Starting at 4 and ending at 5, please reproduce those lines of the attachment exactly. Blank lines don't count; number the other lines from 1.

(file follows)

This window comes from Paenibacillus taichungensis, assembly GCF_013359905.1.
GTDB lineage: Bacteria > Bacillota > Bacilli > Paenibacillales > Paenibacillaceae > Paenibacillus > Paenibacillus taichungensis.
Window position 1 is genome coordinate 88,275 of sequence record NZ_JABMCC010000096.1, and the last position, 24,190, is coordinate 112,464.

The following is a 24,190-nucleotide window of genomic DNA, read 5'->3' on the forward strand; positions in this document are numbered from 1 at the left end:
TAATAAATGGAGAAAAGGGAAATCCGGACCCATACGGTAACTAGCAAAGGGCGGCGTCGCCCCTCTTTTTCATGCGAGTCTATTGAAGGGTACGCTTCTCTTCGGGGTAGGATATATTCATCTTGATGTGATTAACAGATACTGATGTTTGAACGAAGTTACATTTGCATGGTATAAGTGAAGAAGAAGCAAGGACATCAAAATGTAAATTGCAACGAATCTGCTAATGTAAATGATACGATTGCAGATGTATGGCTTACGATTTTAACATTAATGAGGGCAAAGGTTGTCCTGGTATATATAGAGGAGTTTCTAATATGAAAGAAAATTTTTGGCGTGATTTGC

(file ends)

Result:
The following is a 24,190-nucleotide window of genomic DNA, read 5'->3' on the forward strand; positions in this document are numbered from 1 at the left end:
TAATAAATGGAGAAAAGGGAAATCCGGACCCATACGGTAACTAGCAAAGGGCGGCGTCGCCCCTCTTTTTCATGCGAGTCTATTGAAGGGTACGCTTCTCTTCGGGGTAGGATATATTCATCTTGATGTGATTAACAGATACTGATGTTTGAACGAAGTTACATTTGCATGGTATAAGTGAAGAAGAAGCAAGGACATCAAAATGTAAATTGCAACGAATCTGCTAATGTAAATGATACGATTGCAGATGTATGGCTTACGATTTTAACATTAATGAGGGCAAAGGTTGTCCTGGTATATATAGAGGAGTTTCTAATATGAAAGAAAATTTTTGGCGTGATTTGC